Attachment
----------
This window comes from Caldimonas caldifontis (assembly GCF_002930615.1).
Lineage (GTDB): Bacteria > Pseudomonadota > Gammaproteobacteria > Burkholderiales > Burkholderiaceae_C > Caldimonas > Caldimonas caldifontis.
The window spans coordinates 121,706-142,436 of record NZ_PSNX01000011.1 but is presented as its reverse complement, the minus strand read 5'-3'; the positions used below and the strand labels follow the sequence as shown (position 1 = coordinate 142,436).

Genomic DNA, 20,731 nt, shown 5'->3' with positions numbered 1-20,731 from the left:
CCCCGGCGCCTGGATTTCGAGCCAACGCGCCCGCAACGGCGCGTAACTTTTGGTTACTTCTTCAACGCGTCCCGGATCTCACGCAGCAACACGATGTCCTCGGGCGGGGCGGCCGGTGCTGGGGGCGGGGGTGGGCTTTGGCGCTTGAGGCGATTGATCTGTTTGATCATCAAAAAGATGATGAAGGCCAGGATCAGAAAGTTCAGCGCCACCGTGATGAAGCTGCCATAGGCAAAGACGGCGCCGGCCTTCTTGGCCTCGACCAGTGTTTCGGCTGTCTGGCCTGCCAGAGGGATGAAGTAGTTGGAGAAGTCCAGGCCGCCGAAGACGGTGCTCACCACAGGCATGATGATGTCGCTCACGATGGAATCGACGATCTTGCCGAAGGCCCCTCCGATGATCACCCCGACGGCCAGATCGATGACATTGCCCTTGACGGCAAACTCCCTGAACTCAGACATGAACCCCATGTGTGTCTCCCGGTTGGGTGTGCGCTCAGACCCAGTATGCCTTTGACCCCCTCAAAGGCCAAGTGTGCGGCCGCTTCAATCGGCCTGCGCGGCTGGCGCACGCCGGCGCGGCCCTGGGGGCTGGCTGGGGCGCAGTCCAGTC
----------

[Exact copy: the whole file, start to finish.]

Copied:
This window comes from Caldimonas caldifontis (assembly GCF_002930615.1).
Lineage (GTDB): Bacteria > Pseudomonadota > Gammaproteobacteria > Burkholderiales > Burkholderiaceae_C > Caldimonas > Caldimonas caldifontis.
The window spans coordinates 121,706-142,436 of record NZ_PSNX01000011.1 but is presented as its reverse complement, the minus strand read 5'-3'; the positions used below and the strand labels follow the sequence as shown (position 1 = coordinate 142,436).

Genomic DNA, 20,731 nt, shown 5'->3' with positions numbered 1-20,731 from the left:
CCCCGGCGCCTGGATTTCGAGCCAACGCGCCCGCAACGGCGCGTAACTTTTGGTTACTTCTTCAACGCGTCCCGGATCTCACGCAGCAACACGATGTCCTCGGGCGGGGCGGCCGGTGCTGGGGGCGGGGGTGGGCTTTGGCGCTTGAGGCGATTGATCTGTTTGATCATCAAAAAGATGATGAAGGCCAGGATCAGAAAGTTCAGCGCCACCGTGATGAAGCTGCCATAGGCAAAGACGGCGCCGGCCTTCTTGGCCTCGACCAGTGTTTCGGCTGTCTGGCCTGCCAGAGGGATGAAGTAGTTGGAGAAGTCCAGGCCGCCGAAGACGGTGCTCACCACAGGCATGATGATGTCGCTCACGATGGAATCGACGATCTTGCCGAAGGCCCCTCCGATGATCACCCCGACGGCCAGATCGATGACATTGCCCTTGACGGCAAACTCCCTGAACTCAGACATGAACCCCATGTGTGTCTCCCGGTTGGGTGTGCGCTCAGACCCAGTATGCCTTTGACCCCCTCAAAGGCCAAGTGTGCGGCCGCTTCAATCGGCCTGCGCGGCTGGCGCACGCCGGCGCGGCCCTGGGGGCTGGCTGGGGCGCAGTCCAGTC